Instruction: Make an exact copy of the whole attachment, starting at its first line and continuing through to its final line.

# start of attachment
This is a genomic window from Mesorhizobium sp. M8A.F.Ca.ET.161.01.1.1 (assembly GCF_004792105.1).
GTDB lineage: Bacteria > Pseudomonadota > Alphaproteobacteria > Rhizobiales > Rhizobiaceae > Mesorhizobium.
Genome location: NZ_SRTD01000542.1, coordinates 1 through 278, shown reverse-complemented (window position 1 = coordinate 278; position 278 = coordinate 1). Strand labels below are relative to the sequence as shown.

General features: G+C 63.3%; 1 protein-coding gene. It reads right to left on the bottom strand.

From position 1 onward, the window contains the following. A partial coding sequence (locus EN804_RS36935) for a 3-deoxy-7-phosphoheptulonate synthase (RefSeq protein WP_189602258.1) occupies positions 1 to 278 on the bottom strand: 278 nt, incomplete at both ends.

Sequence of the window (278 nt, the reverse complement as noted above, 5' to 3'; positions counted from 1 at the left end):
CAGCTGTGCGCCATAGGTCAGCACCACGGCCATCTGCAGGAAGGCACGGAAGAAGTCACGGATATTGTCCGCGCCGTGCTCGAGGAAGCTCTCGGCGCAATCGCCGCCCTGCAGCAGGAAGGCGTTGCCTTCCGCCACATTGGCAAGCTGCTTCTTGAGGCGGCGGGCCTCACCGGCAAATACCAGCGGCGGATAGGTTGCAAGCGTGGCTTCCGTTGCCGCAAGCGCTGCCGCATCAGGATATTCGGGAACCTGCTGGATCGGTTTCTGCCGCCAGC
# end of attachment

This is a genomic window from Mesorhizobium sp. M8A.F.Ca.ET.161.01.1.1 (assembly GCF_004792105.1).
GTDB lineage: Bacteria > Pseudomonadota > Alphaproteobacteria > Rhizobiales > Rhizobiaceae > Mesorhizobium.
Genome location: NZ_SRTD01000542.1, coordinates 1 through 278, shown reverse-complemented (window position 1 = coordinate 278; position 278 = coordinate 1). Strand labels below are relative to the sequence as shown.

General features: G+C 63.3%; 1 protein-coding gene. It reads right to left on the bottom strand.

From position 1 onward, the window contains the following. A partial coding sequence (locus EN804_RS36935) for a 3-deoxy-7-phosphoheptulonate synthase (RefSeq protein WP_189602258.1) occupies positions 1 to 278 on the bottom strand: 278 nt, incomplete at both ends.

Sequence of the window (278 nt, the reverse complement as noted above, 5' to 3'; positions counted from 1 at the left end):
CAGCTGTGCGCCATAGGTCAGCACCACGGCCATCTGCAGGAAGGCACGGAAGAAGTCACGGATATTGTCCGCGCCGTGCTCGAGGAAGCTCTCGGCGCAATCGCCGCCCTGCAGCAGGAAGGCGTTGCCTTCCGCCACATTGGCAAGCTGCTTCTTGAGGCGGCGGGCCTCACCGGCAAATACCAGCGGCGGATAGGTTGCAAGCGTGGCTTCCGTTGCCGCAAGCGCTGCCGCATCAGGATATTCGGGAACCTGCTGGATCGGTTTCTGCCGCCAGC